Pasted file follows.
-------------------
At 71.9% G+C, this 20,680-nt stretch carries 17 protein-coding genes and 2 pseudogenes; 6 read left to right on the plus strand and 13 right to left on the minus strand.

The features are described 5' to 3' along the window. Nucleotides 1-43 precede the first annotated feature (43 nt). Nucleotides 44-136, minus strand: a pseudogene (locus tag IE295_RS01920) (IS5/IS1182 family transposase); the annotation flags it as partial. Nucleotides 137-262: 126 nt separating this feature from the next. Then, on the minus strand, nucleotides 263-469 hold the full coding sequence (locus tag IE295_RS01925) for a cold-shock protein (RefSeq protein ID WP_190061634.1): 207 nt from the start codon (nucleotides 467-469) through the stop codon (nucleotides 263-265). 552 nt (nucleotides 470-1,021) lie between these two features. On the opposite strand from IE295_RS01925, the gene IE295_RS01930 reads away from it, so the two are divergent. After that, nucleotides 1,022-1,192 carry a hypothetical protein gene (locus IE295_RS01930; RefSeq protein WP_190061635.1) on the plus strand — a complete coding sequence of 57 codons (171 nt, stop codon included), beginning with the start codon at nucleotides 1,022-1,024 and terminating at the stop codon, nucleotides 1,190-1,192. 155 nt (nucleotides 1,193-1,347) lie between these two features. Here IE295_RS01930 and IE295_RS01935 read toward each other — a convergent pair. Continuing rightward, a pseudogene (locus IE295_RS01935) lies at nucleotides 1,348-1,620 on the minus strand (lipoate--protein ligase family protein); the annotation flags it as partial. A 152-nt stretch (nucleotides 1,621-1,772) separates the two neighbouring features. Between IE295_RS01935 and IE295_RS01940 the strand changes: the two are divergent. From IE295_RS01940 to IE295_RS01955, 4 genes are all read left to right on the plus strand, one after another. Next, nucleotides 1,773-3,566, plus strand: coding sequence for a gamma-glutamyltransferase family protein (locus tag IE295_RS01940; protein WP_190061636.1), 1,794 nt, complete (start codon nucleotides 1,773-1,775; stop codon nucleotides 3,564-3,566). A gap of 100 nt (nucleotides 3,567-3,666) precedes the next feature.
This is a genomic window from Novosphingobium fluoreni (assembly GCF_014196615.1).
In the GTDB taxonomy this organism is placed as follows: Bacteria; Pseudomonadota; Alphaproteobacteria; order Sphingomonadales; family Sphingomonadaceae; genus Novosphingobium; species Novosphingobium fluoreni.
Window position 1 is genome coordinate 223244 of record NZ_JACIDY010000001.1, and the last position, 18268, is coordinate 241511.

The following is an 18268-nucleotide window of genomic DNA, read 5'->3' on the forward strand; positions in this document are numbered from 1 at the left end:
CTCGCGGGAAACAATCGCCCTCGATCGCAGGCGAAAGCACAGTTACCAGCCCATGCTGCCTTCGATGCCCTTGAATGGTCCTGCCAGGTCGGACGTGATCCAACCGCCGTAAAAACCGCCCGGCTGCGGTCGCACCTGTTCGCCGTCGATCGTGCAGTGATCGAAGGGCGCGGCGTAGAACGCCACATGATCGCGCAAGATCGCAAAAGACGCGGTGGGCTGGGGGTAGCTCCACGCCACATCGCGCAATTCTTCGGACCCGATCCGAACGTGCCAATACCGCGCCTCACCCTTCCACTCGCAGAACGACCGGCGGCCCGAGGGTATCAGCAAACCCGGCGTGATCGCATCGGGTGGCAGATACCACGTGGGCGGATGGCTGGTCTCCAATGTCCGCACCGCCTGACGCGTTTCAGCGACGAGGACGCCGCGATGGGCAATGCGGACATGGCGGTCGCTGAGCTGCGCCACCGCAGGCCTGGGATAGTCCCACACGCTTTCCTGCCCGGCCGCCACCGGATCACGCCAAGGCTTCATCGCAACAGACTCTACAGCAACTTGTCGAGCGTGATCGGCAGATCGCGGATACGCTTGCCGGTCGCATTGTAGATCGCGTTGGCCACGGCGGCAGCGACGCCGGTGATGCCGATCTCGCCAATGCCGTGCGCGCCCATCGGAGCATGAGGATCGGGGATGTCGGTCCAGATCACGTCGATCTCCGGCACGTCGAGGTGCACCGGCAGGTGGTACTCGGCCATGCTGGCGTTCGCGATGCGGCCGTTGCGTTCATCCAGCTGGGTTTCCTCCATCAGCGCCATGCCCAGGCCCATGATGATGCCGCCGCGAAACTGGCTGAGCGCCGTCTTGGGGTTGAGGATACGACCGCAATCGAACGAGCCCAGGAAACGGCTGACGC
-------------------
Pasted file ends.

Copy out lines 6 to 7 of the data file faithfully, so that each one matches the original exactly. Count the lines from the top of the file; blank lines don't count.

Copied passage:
The following is an 18268-nucleotide window of genomic DNA, read 5'->3' on the forward strand; positions in this document are numbered from 1 at the left end:
CTCGCGGGAAACAATCGCCCTCGATCGCAGGCGAAAGCACAGTTACCAGCCCATGCTGCCTTCGATGCCCTTGAATGGTCCTGCCAGGTCGGACGTGATCCAACCGCCGTAAAAACCGCCCGGCTGCGGTCGCACCTGTTCGCCGTCGATCGTGCAGTGATCGAAGGGCGCGGCGTAGAACGCCACATGATCGCGCAAGATCGCAAAAGACGCGGTGGGCTGGGGGTAGCTCCACGCCACATCGCGCAATTCTTCGGACCCGATCCGAACGTGCCAATACCGCGCCTCACCCTTCCACTCGCAGAACGACCGGCGGCCCGAGGGTATCAGCAAACCCGGCGTGATCGCATCGGGTGGCAGATACCACGTGGGCGGATGGCTGGTCTCCAATGTCCGCACCGCCTGACGCGTTTCAGCGACGAGGACGCCGCGATGGGCAATGCGGACATGGCGGTCGCTGAGCTGCGCCACCGCAGGCCTGGGATAGTCCCACACGCTTTCCTGCCCGGCCGCCACCGGATCACGCCAAGGCTTCATCGCAACAGACTCTACAGCAACTTGTCGAGCGTGATCGGCAGATCGCGGATACGCTTGCCGGTCGCATTGTAGATCGCGTTGGCCACGGCGGCAGCGACGCCGGTGATGCCGATCTCGCCAATGCCGTGCGCGCCCATCGGAGCATGAGGATCGGGGATGTCGGTCCAGATCACGTCGATCTCCGGCACGTCGAGGTGCACCGGCAGGTGGTACTCGGCCATGCTGGCGTTCGCGATGCGGCCGTTGCGTTCATCCAGCTGGGTTTCCTCCATCAGCGCCATGCCCAGGCCCATGATGATGCCGCCGCGAAACTGGCTGAGCGCCGTCTTGGGGTTGAGGATACGACCGCAATCGAACGAGCCCAGGAAACGGCTGACGC